Who do you think you’re kidding? I don’t recall people from the Wagner side calling names, but at least he doesn’t try to hide behind some curtain (which happens to be invisible) by using a couple fake screen names. I’m sure everyone here recognizes your bizarre writing style and knows who you are, so why do you bother?

    Excuse me, while I go laugh myself to sleep.

  61. Be Rational

    Yes, RC, I think that denying reality and pretending that it’s “all good” is at best a Pollyanna-like, head-in-the-sand view of the world, at worst, it’s an extreme form of propaganda intended to sideline dissidents.

    It would be better to admit that some things are good, some OK, some not so good, and some pretty horrendous – and then you can advocate that everyone stay cool, avoid hysterics and work for a better tomorrow. But it doesn’t do to deny reality, for things are not, and have never been, all good.

    Denying reality is not an improvement over histrionics when it comes to dealing with the problems in today’s world.

  62. Jill Pyeatt Post author

    Oh, and HP, I won’t be replying to you. I’m going to go back to enjoying my life, while ignoring you. Really–I completely skip over your name and don’t read it (just like I do to Grundmann).

  63. Robert Capozzi

    66 br: I think that denying reality and pretending that it’s “all good” is at best a Pollyanna-like, head-in-the-sand view of the world

    me: I’m guessing you still believe in “right” and “wrong,” too.

    Perhaps not…

    Let me try a different angle, to help you understand this originalist paradigm, which I understand feels foreign when one’s thought system is based on black hats and white hats.

    There is always dysfunction in the world. It never ends. If we accept that, then we begin to see that dysfunction is unlikely to be eradicated by human action. It can, however, be recognized, embraced and then dealt with.

    Whatever dysfunction one perceives, one can embrace it and then undo it, IF it’s in one’s control. Since most dysfunctions are NOT in one’s control, then one just deals with it, or works around it.

    I prefer this paradigm to the black/white model. The most extreme examples of the b/w model are Timothy McVeigh and the Weather Underground. That approach seems unlikely to yield desired outcomes, and – more importantly – is a choice to live a life of hell on Earth. Being THAT angry and violent sounds like no fun at all!

  64. paulie

    Registered Libertarians (even if the term is Sovietized) ARE the LP in the states that have voter registration by party.

    If the LNC’s affiliate in such a state wants to also be that state’s LP, its membership consists of those registered voters. If that’s not the case, then the LNC’s affiliate is a social club, not a Libertarian Party.

    Not sure why you think this is, unless state law also specifies that registered party members choose the nominees, bylaws etc., a political party is free to organize itself as it wishes, regardless of some states (but not others) making a register LP option available. Since Oregon chose nominees and bylaws by convention for many years, I am presuming it is not a matter of state law. Therefore I don’t know the basis for the claim. Even Democrats and Republicans have multi-tiered party bureaucracy, some of which is selected by active members, not just registered voters. In some states that bureaucracy is free to keep candidates from appearing in its primary.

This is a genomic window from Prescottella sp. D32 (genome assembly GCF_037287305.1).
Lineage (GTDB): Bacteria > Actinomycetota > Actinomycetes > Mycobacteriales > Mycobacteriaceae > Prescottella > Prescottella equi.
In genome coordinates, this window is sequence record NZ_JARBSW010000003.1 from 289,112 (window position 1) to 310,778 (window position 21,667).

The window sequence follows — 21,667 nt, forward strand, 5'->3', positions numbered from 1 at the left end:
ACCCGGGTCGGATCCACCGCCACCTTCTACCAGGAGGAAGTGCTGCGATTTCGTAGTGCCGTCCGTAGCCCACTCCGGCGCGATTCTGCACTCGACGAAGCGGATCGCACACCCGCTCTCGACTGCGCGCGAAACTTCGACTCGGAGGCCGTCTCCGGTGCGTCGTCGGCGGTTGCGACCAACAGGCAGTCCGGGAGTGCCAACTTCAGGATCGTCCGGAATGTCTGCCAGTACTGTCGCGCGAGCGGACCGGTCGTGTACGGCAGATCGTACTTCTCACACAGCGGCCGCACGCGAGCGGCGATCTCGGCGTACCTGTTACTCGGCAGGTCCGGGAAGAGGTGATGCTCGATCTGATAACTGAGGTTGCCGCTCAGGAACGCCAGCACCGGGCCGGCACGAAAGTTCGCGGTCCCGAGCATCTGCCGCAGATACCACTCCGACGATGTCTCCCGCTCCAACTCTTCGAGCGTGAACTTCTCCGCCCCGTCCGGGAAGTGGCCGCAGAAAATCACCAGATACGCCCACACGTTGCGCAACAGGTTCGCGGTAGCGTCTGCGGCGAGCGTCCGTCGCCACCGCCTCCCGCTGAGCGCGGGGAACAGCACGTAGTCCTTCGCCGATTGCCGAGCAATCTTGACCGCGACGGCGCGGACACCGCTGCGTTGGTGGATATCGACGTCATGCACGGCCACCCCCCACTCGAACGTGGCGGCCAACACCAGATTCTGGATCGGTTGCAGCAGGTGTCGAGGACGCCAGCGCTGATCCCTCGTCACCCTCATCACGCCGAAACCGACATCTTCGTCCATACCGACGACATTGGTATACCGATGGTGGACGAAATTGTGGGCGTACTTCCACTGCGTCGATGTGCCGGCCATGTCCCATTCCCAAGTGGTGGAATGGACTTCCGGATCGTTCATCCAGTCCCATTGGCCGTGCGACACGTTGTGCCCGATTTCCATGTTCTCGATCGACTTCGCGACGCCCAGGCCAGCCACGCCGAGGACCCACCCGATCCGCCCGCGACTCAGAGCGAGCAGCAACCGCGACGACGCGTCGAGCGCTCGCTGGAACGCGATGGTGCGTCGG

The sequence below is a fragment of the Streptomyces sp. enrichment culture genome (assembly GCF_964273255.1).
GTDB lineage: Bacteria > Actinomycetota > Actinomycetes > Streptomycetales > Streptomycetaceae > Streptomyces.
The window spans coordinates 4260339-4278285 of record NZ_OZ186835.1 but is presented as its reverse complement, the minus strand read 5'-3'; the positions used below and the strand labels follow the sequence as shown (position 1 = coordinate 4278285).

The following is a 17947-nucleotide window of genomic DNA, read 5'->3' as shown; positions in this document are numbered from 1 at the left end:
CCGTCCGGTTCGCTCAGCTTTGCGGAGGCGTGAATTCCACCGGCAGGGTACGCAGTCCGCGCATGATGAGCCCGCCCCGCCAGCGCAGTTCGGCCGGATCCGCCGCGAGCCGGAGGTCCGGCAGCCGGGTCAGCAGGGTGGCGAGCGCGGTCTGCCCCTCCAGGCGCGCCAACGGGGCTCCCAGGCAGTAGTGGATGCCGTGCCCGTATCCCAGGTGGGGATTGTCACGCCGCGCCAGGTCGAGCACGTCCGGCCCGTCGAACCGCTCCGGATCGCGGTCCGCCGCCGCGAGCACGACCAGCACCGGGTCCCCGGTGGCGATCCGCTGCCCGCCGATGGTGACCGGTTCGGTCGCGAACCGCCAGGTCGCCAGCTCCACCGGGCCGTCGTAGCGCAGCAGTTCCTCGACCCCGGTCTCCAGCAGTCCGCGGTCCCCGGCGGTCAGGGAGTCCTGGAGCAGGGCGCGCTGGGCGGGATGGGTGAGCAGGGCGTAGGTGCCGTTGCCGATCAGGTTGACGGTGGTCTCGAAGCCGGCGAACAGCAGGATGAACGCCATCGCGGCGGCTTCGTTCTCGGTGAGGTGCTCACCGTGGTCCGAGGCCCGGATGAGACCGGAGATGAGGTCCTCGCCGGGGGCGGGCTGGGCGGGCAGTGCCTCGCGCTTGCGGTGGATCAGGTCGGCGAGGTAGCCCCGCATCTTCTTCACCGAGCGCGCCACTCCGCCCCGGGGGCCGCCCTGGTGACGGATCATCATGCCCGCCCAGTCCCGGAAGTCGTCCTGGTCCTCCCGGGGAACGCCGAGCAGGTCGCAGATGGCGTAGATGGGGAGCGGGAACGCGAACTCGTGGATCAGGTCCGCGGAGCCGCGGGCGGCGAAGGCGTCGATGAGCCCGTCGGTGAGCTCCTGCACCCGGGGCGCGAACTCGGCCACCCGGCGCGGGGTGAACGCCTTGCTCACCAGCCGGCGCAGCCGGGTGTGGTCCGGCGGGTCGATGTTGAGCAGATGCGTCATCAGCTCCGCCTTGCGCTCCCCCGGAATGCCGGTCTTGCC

65. paulie

    Is the LP is engaged in neo-feudalism?

    No, that does not apply to voluntary associations. Feudalism was not voluntary for the serfs; they were beaten or killed if they tried to escape. The LP is in no way analogous. No one is compelled to be an LP member or registered LP voter.

  66. Be Rational

    RC, If you recognize that there is “dysfunction” in the world at the present time, then you are also recognizing that things are not “all good” … so perhaps this is a matter of semantics.

    As I see it, the world is a mixed bag, with many degrees of dysfunction. Things that are not “good” are in various states of dysfunction. Things that are good, or better, are still less than optimal. In any case, dysfunction is less than OK, OK is less than good, good is less than great … etc … and nothing is perfect. So, things can always be better tomorrow.

  67. paulie

    A corporation saying you cannot smoke or have tattoos is step towards Neo-feudalism.

    Only the “corporation” part. The rest is a matter of voluntary contract. By corporation I take it you mean non-contractual limited liability.

  68. Robert Capozzi

    71 br: perhaps this is a matter of semantics.

    me: Yes, and attitude. All perception uses semantics. Words are not real. Judgment is not real. We have a choice on how we perceive things, since words and judgments are symbolic.

    I even think it’s perfect that the LM was shaped by minds that thought blowing up buildings over a contract dispute and that fetuses are parasites. But, I’d say, there’s a time to put away childish things….

  69. Kevin Knedler

    The OTHER LP O for Ohio.
    Our “members” are those that register with the LP via the Ohio Primary. By Ohio law, the registered voters are the members. Of course our bylaws require that all officers of the Central Committee and the Executive Committee be members, via the primary. I’m glad we have the rule. It does a couple things:
    #1 It lessens the chance for a bunch of people to show up in a bus and just “takeover” the party at a convention we have every two years.